It is also possible to employ mixtures of surface-active agents. The quantity can vary within wide limits: 0.1 to 20% by weight, preferably 5 to 10% by weight, relative to the pigment end product.

If desired, after the pigment press cake has been suction-drained, a finish can be obtained by means of an organic solvent. The organic solvents employed can be alcohols or chlorinated aromatic hydrocarbons.

In addition to the use of surface-active agents and/or solvents, the pigment properties can also be affected favorably by subjecting, before the addition of the acid or before the filtration with suction, the pigment suspension obtained after the cyclization reaction to an after-treatment in dispersing equipment such as bead mills, roll mills or vibratory mills.

The excess alkylamine can be recovered by distillation.

The pigments obtained by the process according to the invention are distinguished by high purity, i.e. freedom from by-products, by a very fine, uniform primary particle size and by excellent tinctorial and rheological behaviour. They are used for coloring lacquers and plastic compositions, and are particularly suitable for coloring metallic paints. They produce yellowish-tinged red coats of paint which are transparent, clear, deep in color and fast to weathering. Pigments having a higher hiding power are, however, obtainable under some of the process conditions.

In the following Examples parts always denote parts by weight.

EXAMPLE 1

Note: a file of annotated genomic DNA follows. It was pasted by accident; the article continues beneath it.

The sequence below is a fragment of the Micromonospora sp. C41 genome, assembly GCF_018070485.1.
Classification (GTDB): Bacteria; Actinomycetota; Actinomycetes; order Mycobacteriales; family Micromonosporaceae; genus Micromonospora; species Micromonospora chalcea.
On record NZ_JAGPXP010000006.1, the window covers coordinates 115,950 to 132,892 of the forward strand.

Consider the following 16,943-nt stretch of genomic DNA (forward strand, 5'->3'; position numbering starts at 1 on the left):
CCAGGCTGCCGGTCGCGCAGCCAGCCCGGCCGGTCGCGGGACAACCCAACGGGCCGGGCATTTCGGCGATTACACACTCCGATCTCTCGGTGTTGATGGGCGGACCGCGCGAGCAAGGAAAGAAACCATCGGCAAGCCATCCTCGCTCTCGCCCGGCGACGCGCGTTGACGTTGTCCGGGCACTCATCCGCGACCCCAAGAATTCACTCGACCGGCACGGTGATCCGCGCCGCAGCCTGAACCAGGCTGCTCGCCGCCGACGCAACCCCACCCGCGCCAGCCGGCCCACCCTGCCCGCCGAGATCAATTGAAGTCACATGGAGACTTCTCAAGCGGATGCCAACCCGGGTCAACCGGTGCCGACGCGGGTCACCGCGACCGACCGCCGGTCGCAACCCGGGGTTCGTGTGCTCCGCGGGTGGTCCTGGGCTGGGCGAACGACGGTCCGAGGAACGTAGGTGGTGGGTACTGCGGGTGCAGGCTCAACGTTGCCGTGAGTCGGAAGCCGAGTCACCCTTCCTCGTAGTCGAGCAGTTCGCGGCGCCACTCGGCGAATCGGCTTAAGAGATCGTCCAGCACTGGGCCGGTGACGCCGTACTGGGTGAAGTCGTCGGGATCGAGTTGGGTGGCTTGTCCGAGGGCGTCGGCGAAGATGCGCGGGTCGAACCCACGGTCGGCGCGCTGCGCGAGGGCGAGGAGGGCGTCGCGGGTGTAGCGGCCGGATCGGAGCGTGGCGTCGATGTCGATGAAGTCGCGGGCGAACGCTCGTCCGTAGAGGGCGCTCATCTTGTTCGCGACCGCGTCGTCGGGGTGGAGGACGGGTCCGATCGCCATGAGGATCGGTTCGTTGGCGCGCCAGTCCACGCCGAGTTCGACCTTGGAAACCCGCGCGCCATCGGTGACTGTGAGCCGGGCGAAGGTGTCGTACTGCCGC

150 parts of dry perylene-3,4,9,10-tetracarboxylic acid dianhydride which has been ground in a pin disc mill were introduced, while stirring, into 3,000 parts of S-water (softened water) in a round-bottomed glass flask equipped with a thermometer, a stirrer, a feed inlet and a degassing outlet. After cooling to about 0 C., 222 parts of a 45.5% strength by weight aqueous solution of monomethylamine were added dropwise to the resulting suspension in the course of about 10 minutes. Stirring was contined for a further 15 minutes at about 0 C. A solution of 84.9 parts of anhydrous calcium chloride in 250 parts of S-water was added dropwise, at about 0 C., to the resulting solution, in the course of 15 minutes, and stirring was continued for 1 hour at about 0 C. in order to ensure that the formation of the sparingly soluble salt of the formula III in which R=CH3 and Me=Ca was complete. The resulting suspension was heated to about 80 C. and stirring was continued for 1 hour at about 80 C. until the cyclization reaction was complete. A suspension of 16 parts of distearyldimethylammonium chloride and 700 parts of S-water was then added dropwise and stirring was continued for 1 hour at about 80 C. After cooling to about 50 C., 98% strength formic acid was added dropwise at this temperature until a pH value of about 7 had been reached. Stirring was continued for 1/2 hour at about 50 C. and the resulting pigment was filtered off with suction, washed free from chloride ions with S-water and dried at about 80 C. in a circulating air cabinet.